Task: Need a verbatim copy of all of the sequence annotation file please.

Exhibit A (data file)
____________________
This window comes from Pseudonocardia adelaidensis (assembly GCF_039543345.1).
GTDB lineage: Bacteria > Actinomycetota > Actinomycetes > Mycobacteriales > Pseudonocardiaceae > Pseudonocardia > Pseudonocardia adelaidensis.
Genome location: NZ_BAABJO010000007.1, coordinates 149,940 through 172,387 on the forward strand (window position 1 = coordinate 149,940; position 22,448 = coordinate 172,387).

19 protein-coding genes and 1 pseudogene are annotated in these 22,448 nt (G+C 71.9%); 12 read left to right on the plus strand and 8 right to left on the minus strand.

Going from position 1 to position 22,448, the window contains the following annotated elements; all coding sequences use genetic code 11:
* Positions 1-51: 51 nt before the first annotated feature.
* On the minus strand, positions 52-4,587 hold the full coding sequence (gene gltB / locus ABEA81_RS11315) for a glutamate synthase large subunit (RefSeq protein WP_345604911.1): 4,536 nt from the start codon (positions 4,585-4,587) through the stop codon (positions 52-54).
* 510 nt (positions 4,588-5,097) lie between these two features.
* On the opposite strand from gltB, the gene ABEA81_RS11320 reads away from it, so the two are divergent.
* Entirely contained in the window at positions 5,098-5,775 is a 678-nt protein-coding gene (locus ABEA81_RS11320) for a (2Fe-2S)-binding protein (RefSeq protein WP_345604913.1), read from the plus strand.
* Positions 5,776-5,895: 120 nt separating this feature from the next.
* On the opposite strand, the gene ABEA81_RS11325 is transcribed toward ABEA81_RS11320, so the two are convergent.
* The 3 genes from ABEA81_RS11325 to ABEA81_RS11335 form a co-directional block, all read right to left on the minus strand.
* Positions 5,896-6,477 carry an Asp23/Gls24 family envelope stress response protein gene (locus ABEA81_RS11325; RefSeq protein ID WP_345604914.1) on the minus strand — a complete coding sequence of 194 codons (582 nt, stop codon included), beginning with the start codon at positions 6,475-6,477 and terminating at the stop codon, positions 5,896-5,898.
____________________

This window comes from Pseudonocardia adelaidensis (assembly GCF_039543345.1).
GTDB lineage: Bacteria > Actinomycetota > Actinomycetes > Mycobacteriales > Pseudonocardiaceae > Pseudonocardia > Pseudonocardia adelaidensis.
Genome location: NZ_BAABJO010000007.1, coordinates 149,940 through 172,387 on the forward strand (window position 1 = coordinate 149,940; position 22,448 = coordinate 172,387).

19 protein-coding genes and 1 pseudogene are annotated in these 22,448 nt (G+C 71.9%); 12 read left to right on the plus strand and 8 right to left on the minus strand.

Going from position 1 to position 22,448, the window contains the following annotated elements; all coding sequences use genetic code 11:
* Positions 1-51: 51 nt before the first annotated feature.
* On the minus strand, positions 52-4,587 hold the full coding sequence (gene gltB / locus ABEA81_RS11315) for a glutamate synthase large subunit (RefSeq protein WP_345604911.1): 4,536 nt from the start codon (positions 4,585-4,587) through the stop codon (positions 52-54).
* 510 nt (positions 4,588-5,097) lie between these two features.
* On the opposite strand from gltB, the gene ABEA81_RS11320 reads away from it, so the two are divergent.
* Entirely contained in the window at positions 5,098-5,775 is a 678-nt protein-coding gene (locus ABEA81_RS11320) for a (2Fe-2S)-binding protein (RefSeq protein WP_345604913.1), read from the plus strand.
* Positions 5,776-5,895: 120 nt separating this feature from the next.
* On the opposite strand, the gene ABEA81_RS11325 is transcribed toward ABEA81_RS11320, so the two are convergent.
* The 3 genes from ABEA81_RS11325 to ABEA81_RS11335 form a co-directional block, all read right to left on the minus strand.
* Positions 5,896-6,477 carry an Asp23/Gls24 family envelope stress response protein gene (locus ABEA81_RS11325; RefSeq protein ID WP_345604914.1) on the minus strand — a complete coding sequence of 194 codons (582 nt, stop codon included), beginning with the start codon at positions 6,475-6,477 and terminating at the stop codon, positions 5,896-5,898.